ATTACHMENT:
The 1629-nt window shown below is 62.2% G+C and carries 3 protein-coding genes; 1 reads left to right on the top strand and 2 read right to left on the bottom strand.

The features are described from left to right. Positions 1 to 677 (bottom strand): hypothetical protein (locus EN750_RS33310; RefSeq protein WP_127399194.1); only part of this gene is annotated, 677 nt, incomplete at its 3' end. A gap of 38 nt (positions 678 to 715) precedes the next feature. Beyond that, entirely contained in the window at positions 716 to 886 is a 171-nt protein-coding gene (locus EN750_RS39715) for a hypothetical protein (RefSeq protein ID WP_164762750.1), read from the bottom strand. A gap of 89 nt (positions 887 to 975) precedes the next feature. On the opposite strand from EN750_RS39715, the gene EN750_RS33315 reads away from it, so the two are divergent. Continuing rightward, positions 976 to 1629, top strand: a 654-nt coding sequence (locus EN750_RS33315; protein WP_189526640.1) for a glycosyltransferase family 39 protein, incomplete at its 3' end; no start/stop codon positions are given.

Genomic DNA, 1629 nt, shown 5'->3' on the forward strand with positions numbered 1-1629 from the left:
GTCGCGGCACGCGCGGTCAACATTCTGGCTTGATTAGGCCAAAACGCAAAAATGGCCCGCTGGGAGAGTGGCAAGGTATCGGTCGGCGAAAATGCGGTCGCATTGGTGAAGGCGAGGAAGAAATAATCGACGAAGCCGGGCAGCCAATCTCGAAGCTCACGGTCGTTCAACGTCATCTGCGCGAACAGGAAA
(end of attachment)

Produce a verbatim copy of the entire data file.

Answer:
The 1629-nt window shown below is 62.2% G+C and carries 3 protein-coding genes; 1 reads left to right on the top strand and 2 read right to left on the bottom strand.

The features are described from left to right. Positions 1 to 677 (bottom strand): hypothetical protein (locus EN750_RS33310; RefSeq protein WP_127399194.1); only part of this gene is annotated, 677 nt, incomplete at its 3' end. A gap of 38 nt (positions 678 to 715) precedes the next feature. Beyond that, entirely contained in the window at positions 716 to 886 is a 171-nt protein-coding gene (locus EN750_RS39715) for a hypothetical protein (RefSeq protein ID WP_164762750.1), read from the bottom strand. A gap of 89 nt (positions 887 to 975) precedes the next feature. On the opposite strand from EN750_RS39715, the gene EN750_RS33315 reads away from it, so the two are divergent. Continuing rightward, positions 976 to 1629, top strand: a 654-nt coding sequence (locus EN750_RS33315; protein WP_189526640.1) for a glycosyltransferase family 39 protein, incomplete at its 3' end; no start/stop codon positions are given.

Genomic DNA, 1629 nt, shown 5'->3' on the forward strand with positions numbered 1-1629 from the left:
GTCGCGGCACGCGCGGTCAACATTCTGGCTTGATTAGGCCAAAACGCAAAAATGGCCCGCTGGGAGAGTGGCAAGGTATCGGTCGGCGAAAATGCGGTCGCATTGGTGAAGGCGAGGAAGAAATAATCGACGAAGCCGGGCAGCCAATCTCGAAGCTCACGGTCGTTCAACGTCATCTGCGCGAACAGGAAA